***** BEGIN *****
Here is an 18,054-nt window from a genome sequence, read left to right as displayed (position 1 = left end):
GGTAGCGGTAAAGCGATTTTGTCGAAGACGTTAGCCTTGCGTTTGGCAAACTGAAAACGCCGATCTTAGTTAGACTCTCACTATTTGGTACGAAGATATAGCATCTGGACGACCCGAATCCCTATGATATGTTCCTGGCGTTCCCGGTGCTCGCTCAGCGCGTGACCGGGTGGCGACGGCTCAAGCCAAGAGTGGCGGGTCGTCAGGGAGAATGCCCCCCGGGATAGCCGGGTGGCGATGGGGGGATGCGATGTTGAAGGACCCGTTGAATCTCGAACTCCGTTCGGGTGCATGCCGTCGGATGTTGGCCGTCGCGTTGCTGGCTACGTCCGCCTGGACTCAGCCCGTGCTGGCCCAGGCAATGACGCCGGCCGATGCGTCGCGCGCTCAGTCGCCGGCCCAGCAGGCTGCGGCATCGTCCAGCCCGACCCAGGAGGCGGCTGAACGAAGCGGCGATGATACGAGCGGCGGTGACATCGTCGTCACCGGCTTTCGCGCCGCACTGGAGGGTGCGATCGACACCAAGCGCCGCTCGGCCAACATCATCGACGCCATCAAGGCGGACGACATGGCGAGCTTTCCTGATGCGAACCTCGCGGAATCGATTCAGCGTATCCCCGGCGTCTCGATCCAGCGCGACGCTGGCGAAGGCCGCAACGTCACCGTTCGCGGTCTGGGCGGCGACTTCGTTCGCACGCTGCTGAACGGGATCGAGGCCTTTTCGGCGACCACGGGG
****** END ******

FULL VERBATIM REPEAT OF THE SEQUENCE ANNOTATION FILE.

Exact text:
Here is an 18,054-nt window from a genome sequence, read left to right as displayed (position 1 = left end):
GGTAGCGGTAAAGCGATTTTGTCGAAGACGTTAGCCTTGCGTTTGGCAAACTGAAAACGCCGATCTTAGTTAGACTCTCACTATTTGGTACGAAGATATAGCATCTGGACGACCCGAATCCCTATGATATGTTCCTGGCGTTCCCGGTGCTCGCTCAGCGCGTGACCGGGTGGCGACGGCTCAAGCCAAGAGTGGCGGGTCGTCAGGGAGAATGCCCCCCGGGATAGCCGGGTGGCGATGGGGGGATGCGATGTTGAAGGACCCGTTGAATCTCGAACTCCGTTCGGGTGCATGCCGTCGGATGTTGGCCGTCGCGTTGCTGGCTACGTCCGCCTGGACTCAGCCCGTGCTGGCCCAGGCAATGACGCCGGCCGATGCGTCGCGCGCTCAGTCGCCGGCCCAGCAGGCTGCGGCATCGTCCAGCCCGACCCAGGAGGCGGCTGAACGAAGCGGCGATGATACGAGCGGCGGTGACATCGTCGTCACCGGCTTTCGCGCCGCACTGGAGGGTGCGATCGACACCAAGCGCCGCTCGGCCAACATCATCGACGCCATCAAGGCGGACGACATGGCGAGCTTTCCTGATGCGAACCTCGCGGAATCGATTCAGCGTATCCCCGGCGTCTCGATCCAGCGCGACGCTGGCGAAGGCCGCAACGTCACCGTTCGCGGTCTGGGCGGCGACTTCGTTCGCACGCTGCTGAACGGGATCGAGGCCTTTTCGGCGACCACGGGG